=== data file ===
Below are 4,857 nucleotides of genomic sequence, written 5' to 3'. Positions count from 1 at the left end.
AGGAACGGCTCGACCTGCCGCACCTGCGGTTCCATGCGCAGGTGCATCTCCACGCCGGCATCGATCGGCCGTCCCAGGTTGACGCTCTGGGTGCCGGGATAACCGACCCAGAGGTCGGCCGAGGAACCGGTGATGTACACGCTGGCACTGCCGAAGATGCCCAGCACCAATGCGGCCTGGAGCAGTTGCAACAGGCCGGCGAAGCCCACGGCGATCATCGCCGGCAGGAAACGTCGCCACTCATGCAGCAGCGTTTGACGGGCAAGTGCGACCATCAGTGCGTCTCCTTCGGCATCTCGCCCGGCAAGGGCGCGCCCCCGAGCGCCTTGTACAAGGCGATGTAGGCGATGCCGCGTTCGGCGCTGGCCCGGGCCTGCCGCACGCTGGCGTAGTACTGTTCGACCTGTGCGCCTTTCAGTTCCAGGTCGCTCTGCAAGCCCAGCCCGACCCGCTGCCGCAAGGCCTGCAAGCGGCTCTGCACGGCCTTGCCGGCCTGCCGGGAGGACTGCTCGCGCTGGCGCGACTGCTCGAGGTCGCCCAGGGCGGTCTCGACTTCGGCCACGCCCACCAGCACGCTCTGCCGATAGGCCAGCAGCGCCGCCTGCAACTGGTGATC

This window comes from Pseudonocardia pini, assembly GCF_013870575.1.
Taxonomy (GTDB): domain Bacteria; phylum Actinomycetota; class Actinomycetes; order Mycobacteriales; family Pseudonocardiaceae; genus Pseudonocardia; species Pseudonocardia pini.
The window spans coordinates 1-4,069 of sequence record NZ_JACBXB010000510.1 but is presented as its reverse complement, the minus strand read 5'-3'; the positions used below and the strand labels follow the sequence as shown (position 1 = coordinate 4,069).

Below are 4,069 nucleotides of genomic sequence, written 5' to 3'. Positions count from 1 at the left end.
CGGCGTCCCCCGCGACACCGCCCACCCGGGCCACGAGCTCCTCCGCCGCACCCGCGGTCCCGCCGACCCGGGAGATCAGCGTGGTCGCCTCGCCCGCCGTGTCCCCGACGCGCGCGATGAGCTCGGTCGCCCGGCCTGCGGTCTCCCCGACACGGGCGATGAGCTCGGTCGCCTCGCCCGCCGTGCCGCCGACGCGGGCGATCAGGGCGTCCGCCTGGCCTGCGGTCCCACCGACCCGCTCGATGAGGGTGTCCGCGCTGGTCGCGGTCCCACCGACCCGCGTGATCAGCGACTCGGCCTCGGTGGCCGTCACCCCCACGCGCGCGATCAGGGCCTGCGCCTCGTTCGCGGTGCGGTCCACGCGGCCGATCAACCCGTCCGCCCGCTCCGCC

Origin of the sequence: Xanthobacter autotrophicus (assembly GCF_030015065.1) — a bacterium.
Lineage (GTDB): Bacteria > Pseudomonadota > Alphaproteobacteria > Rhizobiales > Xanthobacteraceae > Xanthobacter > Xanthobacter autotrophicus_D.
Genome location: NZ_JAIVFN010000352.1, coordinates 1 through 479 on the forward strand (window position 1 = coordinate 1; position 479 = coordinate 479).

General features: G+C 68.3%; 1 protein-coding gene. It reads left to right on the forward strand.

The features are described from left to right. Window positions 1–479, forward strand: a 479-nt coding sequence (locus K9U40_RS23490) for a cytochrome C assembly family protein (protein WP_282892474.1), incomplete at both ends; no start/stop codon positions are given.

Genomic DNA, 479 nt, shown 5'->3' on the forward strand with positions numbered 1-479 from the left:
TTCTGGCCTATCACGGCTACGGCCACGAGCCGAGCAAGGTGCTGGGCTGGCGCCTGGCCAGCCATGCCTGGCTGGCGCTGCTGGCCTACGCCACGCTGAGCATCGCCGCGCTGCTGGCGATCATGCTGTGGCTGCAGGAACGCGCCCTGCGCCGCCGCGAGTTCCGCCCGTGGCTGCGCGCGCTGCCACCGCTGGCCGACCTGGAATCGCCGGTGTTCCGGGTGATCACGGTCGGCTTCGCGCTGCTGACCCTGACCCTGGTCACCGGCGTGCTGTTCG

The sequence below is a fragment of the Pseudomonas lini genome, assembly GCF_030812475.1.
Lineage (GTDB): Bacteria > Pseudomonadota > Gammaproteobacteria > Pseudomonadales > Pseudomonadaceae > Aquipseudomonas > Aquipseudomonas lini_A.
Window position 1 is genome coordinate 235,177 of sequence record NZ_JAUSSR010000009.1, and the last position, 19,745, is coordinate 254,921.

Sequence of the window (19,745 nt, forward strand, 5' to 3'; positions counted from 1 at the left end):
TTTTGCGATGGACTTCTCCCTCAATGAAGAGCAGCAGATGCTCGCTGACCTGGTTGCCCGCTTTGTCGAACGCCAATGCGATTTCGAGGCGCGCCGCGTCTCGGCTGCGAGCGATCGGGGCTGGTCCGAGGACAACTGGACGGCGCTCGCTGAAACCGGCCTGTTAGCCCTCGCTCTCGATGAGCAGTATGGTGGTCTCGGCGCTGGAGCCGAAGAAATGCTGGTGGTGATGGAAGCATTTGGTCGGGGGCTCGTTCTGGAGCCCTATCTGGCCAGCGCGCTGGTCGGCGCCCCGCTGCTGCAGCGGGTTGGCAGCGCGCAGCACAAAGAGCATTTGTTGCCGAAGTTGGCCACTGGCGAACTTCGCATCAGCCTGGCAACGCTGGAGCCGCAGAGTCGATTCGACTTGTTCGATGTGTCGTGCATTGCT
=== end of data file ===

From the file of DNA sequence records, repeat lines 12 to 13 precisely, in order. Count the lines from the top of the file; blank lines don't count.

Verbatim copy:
The features are described from left to right. Window positions 1–479, forward strand: a 479-nt coding sequence (locus K9U40_RS23490) for a cytochrome C assembly family protein (protein WP_282892474.1), incomplete at both ends; no start/stop codon positions are given.

Genomic DNA, 479 nt, shown 5'->3' on the forward strand with positions numbered 1-479 from the left: